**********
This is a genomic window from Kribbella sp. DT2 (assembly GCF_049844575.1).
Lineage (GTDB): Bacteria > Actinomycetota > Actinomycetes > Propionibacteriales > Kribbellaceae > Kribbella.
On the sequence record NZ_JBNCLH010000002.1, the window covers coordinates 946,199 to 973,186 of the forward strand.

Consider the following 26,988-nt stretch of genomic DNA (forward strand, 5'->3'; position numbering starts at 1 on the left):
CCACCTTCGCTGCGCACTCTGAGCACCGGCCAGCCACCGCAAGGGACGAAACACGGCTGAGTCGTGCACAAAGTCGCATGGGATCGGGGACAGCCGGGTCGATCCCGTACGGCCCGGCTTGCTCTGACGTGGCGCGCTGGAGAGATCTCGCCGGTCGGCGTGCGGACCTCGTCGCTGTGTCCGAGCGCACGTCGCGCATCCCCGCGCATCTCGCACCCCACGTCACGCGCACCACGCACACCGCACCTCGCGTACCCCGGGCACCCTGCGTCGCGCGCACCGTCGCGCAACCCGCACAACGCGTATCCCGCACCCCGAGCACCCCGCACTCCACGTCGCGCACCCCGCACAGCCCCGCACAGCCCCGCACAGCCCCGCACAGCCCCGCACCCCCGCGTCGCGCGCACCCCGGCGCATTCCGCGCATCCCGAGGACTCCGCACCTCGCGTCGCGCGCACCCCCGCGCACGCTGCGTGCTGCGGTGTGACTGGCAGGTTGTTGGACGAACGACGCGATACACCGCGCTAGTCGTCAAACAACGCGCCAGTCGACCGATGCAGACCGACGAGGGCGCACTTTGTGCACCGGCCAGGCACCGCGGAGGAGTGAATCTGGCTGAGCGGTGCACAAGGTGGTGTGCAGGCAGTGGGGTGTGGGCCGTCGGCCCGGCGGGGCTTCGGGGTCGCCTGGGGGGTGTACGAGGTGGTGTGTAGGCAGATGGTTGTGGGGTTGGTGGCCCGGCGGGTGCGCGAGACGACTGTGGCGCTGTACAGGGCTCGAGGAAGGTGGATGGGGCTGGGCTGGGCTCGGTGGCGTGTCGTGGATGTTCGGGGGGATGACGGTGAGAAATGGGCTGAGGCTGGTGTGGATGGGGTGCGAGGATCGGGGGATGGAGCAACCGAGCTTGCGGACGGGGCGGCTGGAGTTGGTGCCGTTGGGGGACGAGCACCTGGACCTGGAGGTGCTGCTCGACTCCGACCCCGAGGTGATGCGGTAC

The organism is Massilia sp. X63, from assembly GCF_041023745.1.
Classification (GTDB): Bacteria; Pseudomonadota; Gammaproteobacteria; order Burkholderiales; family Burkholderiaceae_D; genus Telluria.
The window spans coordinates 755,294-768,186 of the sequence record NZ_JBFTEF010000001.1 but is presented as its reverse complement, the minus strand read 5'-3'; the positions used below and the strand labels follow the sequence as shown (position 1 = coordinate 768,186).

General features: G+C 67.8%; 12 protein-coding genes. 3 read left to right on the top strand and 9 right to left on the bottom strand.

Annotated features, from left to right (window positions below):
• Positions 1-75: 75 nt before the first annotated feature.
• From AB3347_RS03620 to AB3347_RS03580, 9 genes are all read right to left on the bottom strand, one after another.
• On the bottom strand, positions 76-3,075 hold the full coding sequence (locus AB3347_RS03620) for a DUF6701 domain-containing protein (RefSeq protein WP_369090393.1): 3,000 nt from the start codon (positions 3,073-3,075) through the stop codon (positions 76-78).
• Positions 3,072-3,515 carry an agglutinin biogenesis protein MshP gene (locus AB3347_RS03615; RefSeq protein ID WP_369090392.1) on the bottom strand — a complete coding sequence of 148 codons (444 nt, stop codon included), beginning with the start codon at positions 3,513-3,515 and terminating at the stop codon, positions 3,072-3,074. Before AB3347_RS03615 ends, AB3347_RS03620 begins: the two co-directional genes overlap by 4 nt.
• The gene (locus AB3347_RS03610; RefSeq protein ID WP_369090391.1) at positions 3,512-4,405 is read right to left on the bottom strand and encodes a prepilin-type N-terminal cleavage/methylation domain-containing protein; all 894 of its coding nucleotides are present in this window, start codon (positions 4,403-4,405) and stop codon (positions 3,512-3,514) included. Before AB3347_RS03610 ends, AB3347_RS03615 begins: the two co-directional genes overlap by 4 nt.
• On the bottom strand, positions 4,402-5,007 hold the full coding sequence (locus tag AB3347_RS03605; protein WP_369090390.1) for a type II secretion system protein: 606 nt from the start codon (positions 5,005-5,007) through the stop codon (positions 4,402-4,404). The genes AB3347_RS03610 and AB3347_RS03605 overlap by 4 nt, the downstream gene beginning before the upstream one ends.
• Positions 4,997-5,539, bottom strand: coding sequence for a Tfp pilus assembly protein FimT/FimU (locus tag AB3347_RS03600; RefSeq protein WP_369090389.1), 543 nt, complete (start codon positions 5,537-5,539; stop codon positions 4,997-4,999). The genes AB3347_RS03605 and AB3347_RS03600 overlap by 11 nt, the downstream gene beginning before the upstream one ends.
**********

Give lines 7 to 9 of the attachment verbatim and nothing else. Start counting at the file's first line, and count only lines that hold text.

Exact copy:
Classification (GTDB): Bacteria; Pseudomonadota; Gammaproteobacteria; order Burkholderiales; family Burkholderiaceae_D; genus Telluria.
The window spans coordinates 755,294-768,186 of the sequence record NZ_JBFTEF010000001.1 but is presented as its reverse complement, the minus strand read 5'-3'; the positions used below and the strand labels follow the sequence as shown (position 1 = coordinate 768,186).

General features: G+C 67.8%; 12 protein-coding genes. 3 read left to right on the top strand and 9 right to left on the bottom strand.